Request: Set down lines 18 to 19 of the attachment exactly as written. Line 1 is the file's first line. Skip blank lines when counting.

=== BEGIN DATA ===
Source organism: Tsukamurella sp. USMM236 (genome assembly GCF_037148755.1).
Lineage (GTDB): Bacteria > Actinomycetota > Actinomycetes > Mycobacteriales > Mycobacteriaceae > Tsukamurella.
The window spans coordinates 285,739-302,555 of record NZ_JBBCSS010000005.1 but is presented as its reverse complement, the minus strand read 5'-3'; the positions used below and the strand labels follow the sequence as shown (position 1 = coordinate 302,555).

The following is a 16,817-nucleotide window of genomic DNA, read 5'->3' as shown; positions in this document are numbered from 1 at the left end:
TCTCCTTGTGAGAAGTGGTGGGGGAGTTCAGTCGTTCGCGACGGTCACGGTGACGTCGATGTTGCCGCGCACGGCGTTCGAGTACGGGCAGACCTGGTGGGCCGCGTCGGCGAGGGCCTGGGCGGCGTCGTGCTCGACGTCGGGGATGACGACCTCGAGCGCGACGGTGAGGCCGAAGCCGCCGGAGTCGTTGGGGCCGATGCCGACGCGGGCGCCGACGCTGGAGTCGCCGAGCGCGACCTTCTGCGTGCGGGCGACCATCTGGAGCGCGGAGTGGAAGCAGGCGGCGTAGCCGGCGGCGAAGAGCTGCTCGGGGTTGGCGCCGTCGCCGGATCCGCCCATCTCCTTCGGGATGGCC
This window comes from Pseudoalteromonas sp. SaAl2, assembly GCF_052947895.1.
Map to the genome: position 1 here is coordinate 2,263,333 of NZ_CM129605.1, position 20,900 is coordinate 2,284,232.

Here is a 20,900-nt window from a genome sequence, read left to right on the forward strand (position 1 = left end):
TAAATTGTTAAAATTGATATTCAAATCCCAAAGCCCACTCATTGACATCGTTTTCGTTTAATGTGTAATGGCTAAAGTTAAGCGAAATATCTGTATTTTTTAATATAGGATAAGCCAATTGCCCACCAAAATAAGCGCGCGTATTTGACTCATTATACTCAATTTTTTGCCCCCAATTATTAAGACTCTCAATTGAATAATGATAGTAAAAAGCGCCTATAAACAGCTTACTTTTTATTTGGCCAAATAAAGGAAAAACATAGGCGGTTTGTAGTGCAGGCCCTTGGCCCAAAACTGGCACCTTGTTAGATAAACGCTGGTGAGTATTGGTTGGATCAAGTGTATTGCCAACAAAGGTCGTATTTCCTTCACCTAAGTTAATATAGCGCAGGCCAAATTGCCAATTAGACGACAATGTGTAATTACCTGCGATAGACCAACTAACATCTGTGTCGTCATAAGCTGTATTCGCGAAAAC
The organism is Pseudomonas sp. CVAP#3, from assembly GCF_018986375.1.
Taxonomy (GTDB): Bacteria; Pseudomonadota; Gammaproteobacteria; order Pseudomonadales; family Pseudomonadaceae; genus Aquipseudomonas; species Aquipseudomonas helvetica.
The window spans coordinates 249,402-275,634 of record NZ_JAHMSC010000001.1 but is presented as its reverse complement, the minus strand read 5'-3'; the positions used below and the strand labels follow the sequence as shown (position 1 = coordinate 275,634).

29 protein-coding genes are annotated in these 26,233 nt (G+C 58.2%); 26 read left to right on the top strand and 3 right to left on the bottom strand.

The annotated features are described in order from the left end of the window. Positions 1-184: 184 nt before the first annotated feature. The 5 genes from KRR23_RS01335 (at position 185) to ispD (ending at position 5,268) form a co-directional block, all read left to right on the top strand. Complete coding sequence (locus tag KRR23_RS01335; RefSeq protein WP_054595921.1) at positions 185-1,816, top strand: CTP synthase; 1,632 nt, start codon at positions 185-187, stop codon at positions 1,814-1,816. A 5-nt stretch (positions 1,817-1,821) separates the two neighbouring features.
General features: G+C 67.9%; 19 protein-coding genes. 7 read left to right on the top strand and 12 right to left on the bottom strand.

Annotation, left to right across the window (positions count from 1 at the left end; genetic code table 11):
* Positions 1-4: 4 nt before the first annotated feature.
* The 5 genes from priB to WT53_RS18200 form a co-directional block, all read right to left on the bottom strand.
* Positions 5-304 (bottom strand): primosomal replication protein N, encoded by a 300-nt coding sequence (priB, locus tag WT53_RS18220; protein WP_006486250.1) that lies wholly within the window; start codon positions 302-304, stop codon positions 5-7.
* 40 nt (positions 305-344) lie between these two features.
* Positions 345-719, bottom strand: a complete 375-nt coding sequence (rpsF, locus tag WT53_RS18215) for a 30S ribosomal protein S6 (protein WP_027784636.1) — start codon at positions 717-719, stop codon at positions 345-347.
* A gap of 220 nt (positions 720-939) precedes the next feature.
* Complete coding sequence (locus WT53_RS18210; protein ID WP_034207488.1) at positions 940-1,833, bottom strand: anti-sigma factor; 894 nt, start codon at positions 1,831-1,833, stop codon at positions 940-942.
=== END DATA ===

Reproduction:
* The 5 genes from priB to WT53_RS18200 form a co-directional block, all read right to left on the bottom strand.
* Positions 5-304 (bottom strand): primosomal replication protein N, encoded by a 300-nt coding sequence (priB, locus tag WT53_RS18220; protein WP_006486250.1) that lies wholly within the window; start codon positions 302-304, stop codon positions 5-7.